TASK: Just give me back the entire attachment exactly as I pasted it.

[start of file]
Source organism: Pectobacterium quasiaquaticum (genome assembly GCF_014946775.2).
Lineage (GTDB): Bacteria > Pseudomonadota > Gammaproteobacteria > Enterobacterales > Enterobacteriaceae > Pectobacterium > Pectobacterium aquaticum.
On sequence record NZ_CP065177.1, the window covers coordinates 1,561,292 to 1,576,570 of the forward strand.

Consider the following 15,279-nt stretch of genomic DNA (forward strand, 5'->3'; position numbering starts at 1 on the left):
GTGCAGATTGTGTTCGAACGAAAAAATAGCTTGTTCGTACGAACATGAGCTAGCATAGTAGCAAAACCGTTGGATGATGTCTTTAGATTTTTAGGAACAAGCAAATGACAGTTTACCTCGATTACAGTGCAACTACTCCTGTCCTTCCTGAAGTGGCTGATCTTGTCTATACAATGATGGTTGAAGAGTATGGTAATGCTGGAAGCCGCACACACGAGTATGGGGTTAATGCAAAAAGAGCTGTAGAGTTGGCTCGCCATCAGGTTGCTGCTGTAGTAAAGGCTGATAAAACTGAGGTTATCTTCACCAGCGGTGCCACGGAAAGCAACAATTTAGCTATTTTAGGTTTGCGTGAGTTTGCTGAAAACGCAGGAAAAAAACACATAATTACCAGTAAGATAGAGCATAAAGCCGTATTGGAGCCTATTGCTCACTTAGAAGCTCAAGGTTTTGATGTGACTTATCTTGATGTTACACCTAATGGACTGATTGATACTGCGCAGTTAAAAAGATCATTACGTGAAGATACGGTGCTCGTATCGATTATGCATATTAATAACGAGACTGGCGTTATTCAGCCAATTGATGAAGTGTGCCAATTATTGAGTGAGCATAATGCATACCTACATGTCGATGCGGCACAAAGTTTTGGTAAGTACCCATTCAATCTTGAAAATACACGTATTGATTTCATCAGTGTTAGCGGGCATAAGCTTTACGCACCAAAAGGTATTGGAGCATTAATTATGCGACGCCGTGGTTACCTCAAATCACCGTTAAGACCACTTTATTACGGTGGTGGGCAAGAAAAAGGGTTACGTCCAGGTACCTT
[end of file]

Source organism: Pectobacterium quasiaquaticum (genome assembly GCF_014946775.2).
Lineage (GTDB): Bacteria > Pseudomonadota > Gammaproteobacteria > Enterobacterales > Enterobacteriaceae > Pectobacterium > Pectobacterium aquaticum.
On sequence record NZ_CP065177.1, the window covers coordinates 1,561,292 to 1,576,570 of the forward strand.

Consider the following 15,279-nt stretch of genomic DNA (forward strand, 5'->3'; position numbering starts at 1 on the left):
GTGCAGATTGTGTTCGAACGAAAAAATAGCTTGTTCGTACGAACATGAGCTAGCATAGTAGCAAAACCGTTGGATGATGTCTTTAGATTTTTAGGAACAAGCAAATGACAGTTTACCTCGATTACAGTGCAACTACTCCTGTCCTTCCTGAAGTGGCTGATCTTGTCTATACAATGATGGTTGAAGAGTATGGTAATGCTGGAAGCCGCACACACGAGTATGGGGTTAATGCAAAAAGAGCTGTAGAGTTGGCTCGCCATCAGGTTGCTGCTGTAGTAAAGGCTGATAAAACTGAGGTTATCTTCACCAGCGGTGCCACGGAAAGCAACAATTTAGCTATTTTAGGTTTGCGTGAGTTTGCTGAAAACGCAGGAAAAAAACACATAATTACCAGTAAGATAGAGCATAAAGCCGTATTGGAGCCTATTGCTCACTTAGAAGCTCAAGGTTTTGATGTGACTTATCTTGATGTTACACCTAATGGACTGATTGATACTGCGCAGTTAAAAAGATCATTACGTGAAGATACGGTGCTCGTATCGATTATGCATATTAATAACGAGACTGGCGTTATTCAGCCAATTGATGAAGTGTGCCAATTATTGAGTGAGCATAATGCATACCTACATGTCGATGCGGCACAAAGTTTTGGTAAGTACCCATTCAATCTTGAAAATACACGTATTGATTTCATCAGTGTTAGCGGGCATAAGCTTTACGCACCAAAAGGTATTGGAGCATTAATTATGCGACGCCGTGGTTACCTCAAATCACCGTTAAGACCACTTTATTACGGTGGTGGGCAAGAAAAAGGGTTACGTCCAGGTACCTT